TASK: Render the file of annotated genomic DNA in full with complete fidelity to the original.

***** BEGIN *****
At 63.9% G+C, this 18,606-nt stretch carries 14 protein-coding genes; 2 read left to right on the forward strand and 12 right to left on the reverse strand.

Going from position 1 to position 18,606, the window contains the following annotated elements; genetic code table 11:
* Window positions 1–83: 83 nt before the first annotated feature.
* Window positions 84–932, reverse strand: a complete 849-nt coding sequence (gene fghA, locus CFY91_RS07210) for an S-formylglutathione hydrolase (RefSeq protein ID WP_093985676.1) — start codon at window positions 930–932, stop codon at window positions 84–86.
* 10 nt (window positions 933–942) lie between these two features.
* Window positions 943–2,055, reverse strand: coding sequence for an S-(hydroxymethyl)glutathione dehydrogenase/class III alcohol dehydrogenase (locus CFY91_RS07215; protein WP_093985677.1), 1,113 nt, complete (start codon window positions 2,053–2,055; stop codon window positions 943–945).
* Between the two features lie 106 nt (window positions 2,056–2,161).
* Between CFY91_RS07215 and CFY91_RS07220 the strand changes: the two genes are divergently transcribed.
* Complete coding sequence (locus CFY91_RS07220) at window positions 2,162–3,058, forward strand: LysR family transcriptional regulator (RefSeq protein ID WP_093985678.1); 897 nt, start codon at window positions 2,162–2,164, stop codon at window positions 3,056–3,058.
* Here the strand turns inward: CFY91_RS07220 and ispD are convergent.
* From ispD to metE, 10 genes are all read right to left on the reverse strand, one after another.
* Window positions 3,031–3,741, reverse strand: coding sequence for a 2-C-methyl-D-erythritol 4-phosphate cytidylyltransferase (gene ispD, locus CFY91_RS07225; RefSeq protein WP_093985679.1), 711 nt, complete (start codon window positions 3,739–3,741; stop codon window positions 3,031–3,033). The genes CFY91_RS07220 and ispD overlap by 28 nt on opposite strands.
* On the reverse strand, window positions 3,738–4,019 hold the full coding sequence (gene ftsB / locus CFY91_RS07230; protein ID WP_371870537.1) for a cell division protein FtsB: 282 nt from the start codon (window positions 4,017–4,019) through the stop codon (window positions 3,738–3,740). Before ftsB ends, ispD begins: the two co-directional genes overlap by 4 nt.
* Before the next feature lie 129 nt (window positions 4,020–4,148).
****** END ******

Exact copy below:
At 63.9% G+C, this 18,606-nt stretch carries 14 protein-coding genes; 2 read left to right on the forward strand and 12 right to left on the reverse strand.

Going from position 1 to position 18,606, the window contains the following annotated elements; genetic code table 11:
* Window positions 1–83: 83 nt before the first annotated feature.
* Window positions 84–932, reverse strand: a complete 849-nt coding sequence (gene fghA, locus CFY91_RS07210) for an S-formylglutathione hydrolase (RefSeq protein ID WP_093985676.1) — start codon at window positions 930–932, stop codon at window positions 84–86.
* 10 nt (window positions 933–942) lie between these two features.
* Window positions 943–2,055, reverse strand: coding sequence for an S-(hydroxymethyl)glutathione dehydrogenase/class III alcohol dehydrogenase (locus CFY91_RS07215; protein WP_093985677.1), 1,113 nt, complete (start codon window positions 2,053–2,055; stop codon window positions 943–945).
* Between the two features lie 106 nt (window positions 2,056–2,161).
* Between CFY91_RS07215 and CFY91_RS07220 the strand changes: the two genes are divergently transcribed.
* Complete coding sequence (locus CFY91_RS07220) at window positions 2,162–3,058, forward strand: LysR family transcriptional regulator (RefSeq protein ID WP_093985678.1); 897 nt, start codon at window positions 2,162–2,164, stop codon at window positions 3,056–3,058.
* Here the strand turns inward: CFY91_RS07220 and ispD are convergent.
* From ispD to metE, 10 genes are all read right to left on the reverse strand, one after another.
* Window positions 3,031–3,741, reverse strand: coding sequence for a 2-C-methyl-D-erythritol 4-phosphate cytidylyltransferase (gene ispD, locus CFY91_RS07225; RefSeq protein WP_093985679.1), 711 nt, complete (start codon window positions 3,739–3,741; stop codon window positions 3,031–3,033). The genes CFY91_RS07220 and ispD overlap by 28 nt on opposite strands.
* On the reverse strand, window positions 3,738–4,019 hold the full coding sequence (gene ftsB / locus CFY91_RS07230; protein ID WP_371870537.1) for a cell division protein FtsB: 282 nt from the start codon (window positions 4,017–4,019) through the stop codon (window positions 3,738–3,740). Before ftsB ends, ispD begins: the two co-directional genes overlap by 4 nt.
* Before the next feature lie 129 nt (window positions 4,020–4,148).